I remember back in the early days of the "mobile" telephone when the handset was the size of a brick and the battery pack was a separate, even larger brick that took all night to charge up and then only lasted a couple of hours on standby. In those days I was a volunteer for the State Emergency Service and the "duty officer" had the dubious honour of lugging this "mobile" phone around with him or her all weekend.
Times have sure changed since then, with current mobile phone models that fit in your pocket lasting a week between charges, and let you browse the web etc. The other thing that has changed a lot is the cost of using a mobile phone. It's common to get a current model phone for "free" when you sign up for a mobile phone contract - DW and I got two phones (of the same model so that we can exchange batteries, chargers etc) for free under a 12 month contract at $14 a month per phone, with $14 worth of included calls. The included call balance is shared between the two phones, so we can run up a combined phone bill of $28 in calls each month without paying anything above the basic plan rate. As we don't make that many calls, we haven't ever exceeded our included call limit in a month.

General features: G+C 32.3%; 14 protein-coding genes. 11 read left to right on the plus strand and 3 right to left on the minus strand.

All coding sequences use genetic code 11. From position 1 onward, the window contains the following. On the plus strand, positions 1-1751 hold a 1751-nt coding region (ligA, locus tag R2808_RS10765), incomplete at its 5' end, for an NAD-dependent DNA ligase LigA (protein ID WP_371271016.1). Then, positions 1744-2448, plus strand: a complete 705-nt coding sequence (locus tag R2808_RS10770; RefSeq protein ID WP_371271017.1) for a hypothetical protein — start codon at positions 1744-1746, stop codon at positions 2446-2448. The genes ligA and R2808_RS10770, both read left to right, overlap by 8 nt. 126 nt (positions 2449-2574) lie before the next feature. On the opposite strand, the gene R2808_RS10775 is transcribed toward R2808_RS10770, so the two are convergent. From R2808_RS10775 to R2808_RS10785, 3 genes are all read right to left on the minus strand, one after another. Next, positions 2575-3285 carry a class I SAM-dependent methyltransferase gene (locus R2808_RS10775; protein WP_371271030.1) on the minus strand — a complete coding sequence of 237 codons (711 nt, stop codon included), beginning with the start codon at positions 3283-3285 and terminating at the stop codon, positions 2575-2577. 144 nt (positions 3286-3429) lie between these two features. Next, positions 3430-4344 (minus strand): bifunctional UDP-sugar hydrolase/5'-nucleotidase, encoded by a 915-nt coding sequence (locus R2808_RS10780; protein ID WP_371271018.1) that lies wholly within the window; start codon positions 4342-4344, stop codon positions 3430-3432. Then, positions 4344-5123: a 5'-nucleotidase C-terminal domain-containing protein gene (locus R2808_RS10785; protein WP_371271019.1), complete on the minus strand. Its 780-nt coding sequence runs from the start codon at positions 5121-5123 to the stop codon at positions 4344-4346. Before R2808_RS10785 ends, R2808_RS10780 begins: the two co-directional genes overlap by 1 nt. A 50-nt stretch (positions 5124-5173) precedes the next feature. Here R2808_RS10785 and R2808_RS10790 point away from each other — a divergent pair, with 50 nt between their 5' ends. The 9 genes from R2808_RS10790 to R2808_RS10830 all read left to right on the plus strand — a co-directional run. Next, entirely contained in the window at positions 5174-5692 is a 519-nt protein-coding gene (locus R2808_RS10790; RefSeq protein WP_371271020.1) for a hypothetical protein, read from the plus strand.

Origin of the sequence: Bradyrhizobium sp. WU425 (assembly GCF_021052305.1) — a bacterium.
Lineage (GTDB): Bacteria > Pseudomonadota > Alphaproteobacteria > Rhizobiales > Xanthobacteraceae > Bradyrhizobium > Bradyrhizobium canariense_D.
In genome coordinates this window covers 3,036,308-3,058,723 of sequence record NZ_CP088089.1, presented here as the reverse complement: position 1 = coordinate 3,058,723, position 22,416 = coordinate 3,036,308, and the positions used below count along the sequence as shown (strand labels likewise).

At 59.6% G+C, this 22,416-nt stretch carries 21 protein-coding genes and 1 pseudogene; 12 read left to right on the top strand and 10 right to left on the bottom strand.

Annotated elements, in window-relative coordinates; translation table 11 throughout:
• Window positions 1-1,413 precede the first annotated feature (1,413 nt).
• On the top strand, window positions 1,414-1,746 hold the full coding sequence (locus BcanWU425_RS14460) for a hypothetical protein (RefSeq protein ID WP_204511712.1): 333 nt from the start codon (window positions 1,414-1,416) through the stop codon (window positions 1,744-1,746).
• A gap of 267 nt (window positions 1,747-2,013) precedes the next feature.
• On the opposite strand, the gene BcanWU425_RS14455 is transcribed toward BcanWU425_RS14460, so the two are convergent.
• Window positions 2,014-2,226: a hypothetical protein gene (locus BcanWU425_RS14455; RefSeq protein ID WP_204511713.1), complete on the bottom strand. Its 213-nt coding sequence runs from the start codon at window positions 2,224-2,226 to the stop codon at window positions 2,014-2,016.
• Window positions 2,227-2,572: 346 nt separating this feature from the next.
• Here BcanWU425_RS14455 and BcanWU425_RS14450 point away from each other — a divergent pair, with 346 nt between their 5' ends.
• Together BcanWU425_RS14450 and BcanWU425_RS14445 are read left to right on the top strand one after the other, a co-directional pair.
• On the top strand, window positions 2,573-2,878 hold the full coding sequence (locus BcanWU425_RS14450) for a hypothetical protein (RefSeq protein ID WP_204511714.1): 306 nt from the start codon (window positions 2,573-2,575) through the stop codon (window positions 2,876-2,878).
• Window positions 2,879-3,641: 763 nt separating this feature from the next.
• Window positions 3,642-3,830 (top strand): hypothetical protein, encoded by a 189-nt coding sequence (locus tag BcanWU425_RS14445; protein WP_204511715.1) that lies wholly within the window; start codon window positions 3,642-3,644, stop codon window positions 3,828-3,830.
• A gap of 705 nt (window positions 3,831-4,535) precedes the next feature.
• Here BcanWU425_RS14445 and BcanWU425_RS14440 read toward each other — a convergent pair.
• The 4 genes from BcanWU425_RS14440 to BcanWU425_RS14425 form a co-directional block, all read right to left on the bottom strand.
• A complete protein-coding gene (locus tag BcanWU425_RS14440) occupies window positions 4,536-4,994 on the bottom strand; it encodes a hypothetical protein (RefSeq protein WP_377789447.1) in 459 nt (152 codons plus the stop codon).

In comparison, our landline costs us $32 a month just for the line rental - any calls are extra. In the near future we will dump the landline and just use our mobile phones for all our calls.
If you're looking around for the best possible cell phone plans and phones, have a look at Wirefly. They even have some free cell phones available, and family plans from all major service providers including cingular, T-mobile, verizon, sprint and nextel. You can get two free phones with a family plan. Family cell phone plans (also known as shared plans) can be great value for a single household or family compared to using an individual cell phone plan. A family plans mean all your talk time minutes are pooled for common use, so you'll need to have an idea of the total talk time required for all members of your family.